March 25, 2006

Performance Alert

This coming week, Eastman is playing host to a Women in Music Festival. On Monday the 27th, I will be making a contribution in the form of my piano version of Joni Mitchell's "Blue Motel Room." Since it is among her songs that lean strongly in the direction of jazz, my version will be partially improvised. I'd rather not be in the business of staging museum-quality reproductions, anyway. CD players do such a much better job at that sort of thing.

Before signing off, the theory nerd in me wishes to share a few observations about the song. "Blue Motel Room" falls into an AABA form (played twice). One interpretation of the harmonies spells some of them as triads with extensions. This style aids readability, but it disguises some of the progression's inner logic. Another way of spelling the chords uses descending parallel triads with altered bass:


The chords make more sense as a linear descent than if you tried to attach Roman numerals to them. There is still some tonic-dominant polarity lurking about, though. The bass for the second-to-last chord jumps up to ^5 and has a clear dominant functions. The chord itself is a funny hybrid, a subdominant-as-dominant, but with ^5 in the bass.

Why is the linear descent broken up? What would happen if a d harmony was substituted for the F/G there? I have two thoughts on why she made this decision. First of all, it gives some contrast to the progression. If it was one long linear descent, you'd lose a sense of tonic after a while. The resolution to C at the end would feel like less of an achievement.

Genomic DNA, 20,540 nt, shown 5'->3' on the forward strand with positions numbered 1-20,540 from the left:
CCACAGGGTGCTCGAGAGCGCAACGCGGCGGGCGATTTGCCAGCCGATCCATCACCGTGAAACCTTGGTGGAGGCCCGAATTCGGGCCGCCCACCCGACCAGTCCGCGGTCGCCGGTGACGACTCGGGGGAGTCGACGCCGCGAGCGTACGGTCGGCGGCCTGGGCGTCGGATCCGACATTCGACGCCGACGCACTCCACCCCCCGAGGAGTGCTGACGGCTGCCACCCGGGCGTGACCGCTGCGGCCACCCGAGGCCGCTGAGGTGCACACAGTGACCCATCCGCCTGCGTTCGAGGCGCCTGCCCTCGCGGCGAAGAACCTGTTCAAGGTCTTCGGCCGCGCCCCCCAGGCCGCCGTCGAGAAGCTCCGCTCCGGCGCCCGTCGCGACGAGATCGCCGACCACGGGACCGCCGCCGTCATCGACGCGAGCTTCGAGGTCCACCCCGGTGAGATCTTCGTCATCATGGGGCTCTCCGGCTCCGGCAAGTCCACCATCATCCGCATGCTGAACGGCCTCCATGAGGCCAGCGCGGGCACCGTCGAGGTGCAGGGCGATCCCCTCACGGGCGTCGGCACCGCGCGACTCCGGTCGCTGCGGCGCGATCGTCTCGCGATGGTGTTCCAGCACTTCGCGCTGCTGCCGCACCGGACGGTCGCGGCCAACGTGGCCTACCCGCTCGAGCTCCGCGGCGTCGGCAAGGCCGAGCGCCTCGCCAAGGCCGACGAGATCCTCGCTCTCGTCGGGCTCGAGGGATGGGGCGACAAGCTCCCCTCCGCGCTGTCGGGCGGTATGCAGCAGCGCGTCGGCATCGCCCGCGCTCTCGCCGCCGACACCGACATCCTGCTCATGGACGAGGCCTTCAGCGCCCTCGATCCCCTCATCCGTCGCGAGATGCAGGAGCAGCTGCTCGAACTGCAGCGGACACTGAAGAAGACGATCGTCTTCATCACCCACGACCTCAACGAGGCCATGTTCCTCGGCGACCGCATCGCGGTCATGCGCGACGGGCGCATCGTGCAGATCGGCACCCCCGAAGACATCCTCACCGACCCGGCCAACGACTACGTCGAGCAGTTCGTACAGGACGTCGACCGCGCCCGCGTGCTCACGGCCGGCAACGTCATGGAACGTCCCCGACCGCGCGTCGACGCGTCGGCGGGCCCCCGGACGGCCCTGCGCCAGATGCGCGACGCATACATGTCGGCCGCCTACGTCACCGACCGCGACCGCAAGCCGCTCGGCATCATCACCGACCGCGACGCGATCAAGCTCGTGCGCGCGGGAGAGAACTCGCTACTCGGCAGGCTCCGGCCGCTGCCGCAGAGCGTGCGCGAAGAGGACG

The other possibility is that the tonic always seems in danger of slipping to Bb. Bb and Eb appear in enough of the harmonies that it would be very easy to modulate there if you tried. When I was first working out the voice leading for the changes, I made some inadvertent modulations to Bb major. Sticking in the F/G chord makes it clear that, at least for the time being, the song is staying in C. The resolution to the tonic at that point feels like an act of restraint, well-suited to the insecure lyric there: "Will you still love me / When I call you up when I'm down."

The unstable tonic seems to explain why the B section opens with a BbM7 chord. With this move, the lyrics change from personal insecurities to demands and accusations directed at the unnamed lover. She's no longer holding back quite as much. The lyrics in all of the A sections stick to personal reflections on the emotional strain of being away from home and the man in question (a conflation of emotional and physical dislocations is a central theme of the album). The B sections get more specific about the relationship in question (but only slightly — still more restraint): "You and me, we're like America and Russia...", "You lay down your sneaking round the town, honey / And I'll lay down the highway."

One last thing. No fancy analysis, just my amazement at the range of expression you can get by altering the delivery of a line:


Anonymous said...


Lew Tabackin, playing tenor sax, is featured on "Blue Motel Room."

be well, DAVID LAHM

chris said...

Adam, your performance was awesome--I was there, standing right behind you in the main hall, having already played twice on the program (Schwendinger and Pentland).

Francoise / Wildraspberry said...

hi ! I'm French ... and I found your comment on Blue Motel Room quite interesting while searching on the web for a music sheet of the song
I sing it in a A key
this song is really nicely blue ...
I love the words as much as the music